Press Release from Douglas Borough Council

It is with very great regret, following detailed discussions and meetings, that Douglas Borough Council is to discontinue the Douglas horse tram service because of the increased financial burden on Douglas ratepayers.

The decision to terminate the service was passed at a special meeting of the Council on Thursday January 21 2016.

The decision follows a proposal by the Council to amalgamate the Tramway Terrace stables site with the tramway hub at the Strathallan site, a scheme estimated, as of December 2015, to cost in the region of £2.9million. When this was received at a joint meeting of the Executive and Regeneration and Community Committees in December, Members determined the scheme was not financially viable and presented a number of unresolved issues, and therefore decided not to progress the project.

The proposal was to finance the scheme by a thirty year loan, which would have cost the Council £4,800,000 over its life.

Key factors determining the resolution to end the service, which comes in the wake of the Council’s budgetary projections ahead of setting the rate levy on January 27 for the 2016-2017 financial year, were the service’s year-on-year deficit, currently running at £263,000, coupled with the associated loan charge equating to an annual impact on the rates of over £420,000.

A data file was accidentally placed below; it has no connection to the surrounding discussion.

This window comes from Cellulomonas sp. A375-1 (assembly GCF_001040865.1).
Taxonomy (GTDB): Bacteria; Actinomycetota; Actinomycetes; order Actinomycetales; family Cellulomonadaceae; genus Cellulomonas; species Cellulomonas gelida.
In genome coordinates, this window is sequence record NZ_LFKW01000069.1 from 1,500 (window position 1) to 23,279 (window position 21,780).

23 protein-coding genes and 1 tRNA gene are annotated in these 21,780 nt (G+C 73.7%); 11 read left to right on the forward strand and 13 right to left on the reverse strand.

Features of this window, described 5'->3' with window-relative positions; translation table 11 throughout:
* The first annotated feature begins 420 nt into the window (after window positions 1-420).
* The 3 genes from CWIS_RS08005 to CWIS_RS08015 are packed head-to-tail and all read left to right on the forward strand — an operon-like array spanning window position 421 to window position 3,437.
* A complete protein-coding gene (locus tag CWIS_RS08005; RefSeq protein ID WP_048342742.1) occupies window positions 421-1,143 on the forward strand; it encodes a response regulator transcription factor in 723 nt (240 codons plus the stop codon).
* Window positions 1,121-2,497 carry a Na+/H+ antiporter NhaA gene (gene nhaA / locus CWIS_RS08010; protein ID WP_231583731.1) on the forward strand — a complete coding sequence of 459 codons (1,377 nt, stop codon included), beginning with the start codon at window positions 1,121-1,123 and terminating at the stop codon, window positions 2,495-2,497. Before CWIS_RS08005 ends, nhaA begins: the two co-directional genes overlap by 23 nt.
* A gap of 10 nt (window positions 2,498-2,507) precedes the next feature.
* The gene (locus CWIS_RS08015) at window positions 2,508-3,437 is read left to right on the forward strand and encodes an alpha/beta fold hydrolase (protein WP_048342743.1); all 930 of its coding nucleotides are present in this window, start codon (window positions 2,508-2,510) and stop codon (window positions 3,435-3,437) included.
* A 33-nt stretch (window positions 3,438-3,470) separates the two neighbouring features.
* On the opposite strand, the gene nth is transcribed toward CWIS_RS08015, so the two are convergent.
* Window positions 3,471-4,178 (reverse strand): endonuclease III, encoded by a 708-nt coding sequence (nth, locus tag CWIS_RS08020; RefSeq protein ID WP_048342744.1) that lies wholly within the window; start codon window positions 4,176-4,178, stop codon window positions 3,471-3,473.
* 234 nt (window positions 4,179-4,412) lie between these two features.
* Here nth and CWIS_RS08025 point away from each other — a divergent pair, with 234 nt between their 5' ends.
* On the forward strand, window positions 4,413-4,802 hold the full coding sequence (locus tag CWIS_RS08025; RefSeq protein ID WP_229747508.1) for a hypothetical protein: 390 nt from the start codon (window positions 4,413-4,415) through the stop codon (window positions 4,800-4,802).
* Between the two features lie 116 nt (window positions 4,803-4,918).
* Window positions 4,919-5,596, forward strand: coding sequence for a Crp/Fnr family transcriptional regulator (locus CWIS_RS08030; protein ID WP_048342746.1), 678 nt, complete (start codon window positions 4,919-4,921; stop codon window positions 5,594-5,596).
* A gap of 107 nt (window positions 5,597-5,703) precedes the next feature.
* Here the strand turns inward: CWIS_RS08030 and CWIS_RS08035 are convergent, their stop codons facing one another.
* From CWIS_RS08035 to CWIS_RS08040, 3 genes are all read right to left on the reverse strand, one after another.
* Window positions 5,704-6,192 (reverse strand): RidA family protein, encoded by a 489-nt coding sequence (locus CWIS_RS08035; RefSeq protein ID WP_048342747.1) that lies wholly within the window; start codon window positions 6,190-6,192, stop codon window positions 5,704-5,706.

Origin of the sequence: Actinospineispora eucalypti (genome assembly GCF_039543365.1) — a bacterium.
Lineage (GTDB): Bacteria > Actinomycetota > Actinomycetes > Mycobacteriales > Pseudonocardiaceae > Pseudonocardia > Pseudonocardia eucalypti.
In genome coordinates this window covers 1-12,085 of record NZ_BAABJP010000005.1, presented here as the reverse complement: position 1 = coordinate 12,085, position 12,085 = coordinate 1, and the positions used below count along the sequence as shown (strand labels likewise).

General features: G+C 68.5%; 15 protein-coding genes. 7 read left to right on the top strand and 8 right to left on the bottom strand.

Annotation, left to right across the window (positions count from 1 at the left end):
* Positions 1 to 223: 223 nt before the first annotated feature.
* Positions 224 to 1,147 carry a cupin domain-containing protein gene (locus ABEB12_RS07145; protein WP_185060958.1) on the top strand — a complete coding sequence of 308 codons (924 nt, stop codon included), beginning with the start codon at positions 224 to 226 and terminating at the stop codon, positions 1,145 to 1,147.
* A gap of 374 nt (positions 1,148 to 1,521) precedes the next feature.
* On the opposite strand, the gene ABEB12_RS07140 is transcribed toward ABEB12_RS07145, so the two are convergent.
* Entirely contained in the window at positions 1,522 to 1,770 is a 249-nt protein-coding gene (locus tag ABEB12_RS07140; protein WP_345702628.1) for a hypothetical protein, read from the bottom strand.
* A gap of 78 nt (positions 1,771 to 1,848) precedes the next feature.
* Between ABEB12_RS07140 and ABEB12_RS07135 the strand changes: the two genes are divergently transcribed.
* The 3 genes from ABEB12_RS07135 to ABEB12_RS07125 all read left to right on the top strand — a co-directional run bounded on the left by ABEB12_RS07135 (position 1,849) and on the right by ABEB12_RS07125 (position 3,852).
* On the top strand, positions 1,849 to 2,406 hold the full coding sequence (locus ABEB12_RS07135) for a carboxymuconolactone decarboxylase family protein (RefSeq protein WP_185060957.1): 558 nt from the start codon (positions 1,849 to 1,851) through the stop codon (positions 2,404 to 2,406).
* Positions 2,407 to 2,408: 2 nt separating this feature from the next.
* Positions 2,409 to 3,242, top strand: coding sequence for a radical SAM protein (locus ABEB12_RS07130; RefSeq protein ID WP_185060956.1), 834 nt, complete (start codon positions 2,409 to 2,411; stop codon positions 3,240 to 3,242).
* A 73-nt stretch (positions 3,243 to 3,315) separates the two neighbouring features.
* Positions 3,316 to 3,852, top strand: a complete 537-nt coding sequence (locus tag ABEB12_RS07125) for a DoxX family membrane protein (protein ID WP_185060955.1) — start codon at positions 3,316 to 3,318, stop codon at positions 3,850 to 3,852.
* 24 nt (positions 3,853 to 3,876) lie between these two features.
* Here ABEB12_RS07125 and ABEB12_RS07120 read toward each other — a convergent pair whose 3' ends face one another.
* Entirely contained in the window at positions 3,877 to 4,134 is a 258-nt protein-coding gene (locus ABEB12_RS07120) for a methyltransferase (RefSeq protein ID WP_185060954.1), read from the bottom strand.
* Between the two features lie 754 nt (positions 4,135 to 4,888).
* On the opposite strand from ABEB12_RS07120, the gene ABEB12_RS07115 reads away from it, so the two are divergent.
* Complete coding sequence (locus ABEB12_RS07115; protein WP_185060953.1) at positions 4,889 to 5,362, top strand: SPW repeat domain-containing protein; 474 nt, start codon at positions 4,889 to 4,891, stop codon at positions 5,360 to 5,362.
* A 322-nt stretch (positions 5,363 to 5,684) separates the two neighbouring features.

Council Leader Councillor David Christian MBE JP said: ‘The Council must always act in the best interests of the ratepayers of Douglas. To continue operating the horse tram service would place an unacceptable level of burden on the ratepayer, not only for the coming financial year, but also for the foreseeable future. The Council recognises the important contribution the service has made to the Island’s vintage transport heritage but Douglas, as with all local authorities, is having to make difficult decisions to fund, protect and develop key services.

'The Council has a duty to face and adapt to stark financial realities, to maintain a firm grip on its finances and deliver value for money to the ratepayer. Were the Council to continue operating the horse tram service it would be failing in that duty.'

Regeneration and Community Committee Chairman Councillor John Skinner said: ‘I should like to take this opportunity to thank the tramway staff for their hard work and long-standing commitment to the service, also to the many local residents and visitors who have supported the horse tram service over the years.

‘The Council recognises the affection in which the horse tram service is held, both in the island and around the world, but these are difficult times that demand rigorous examination of expenditure, current and future. Against this background the horse tram service is, regrettably, no longer sustainable.’

The Council will be relocating the service’s horses to good homes and offer the rolling stock to transport museums, either in the Island or the UK, while the Tramway Terrace/stable site and the Strathallan site are to be offered for sale. This will therefore mean that the horse trams will not operate for the 2016 season.


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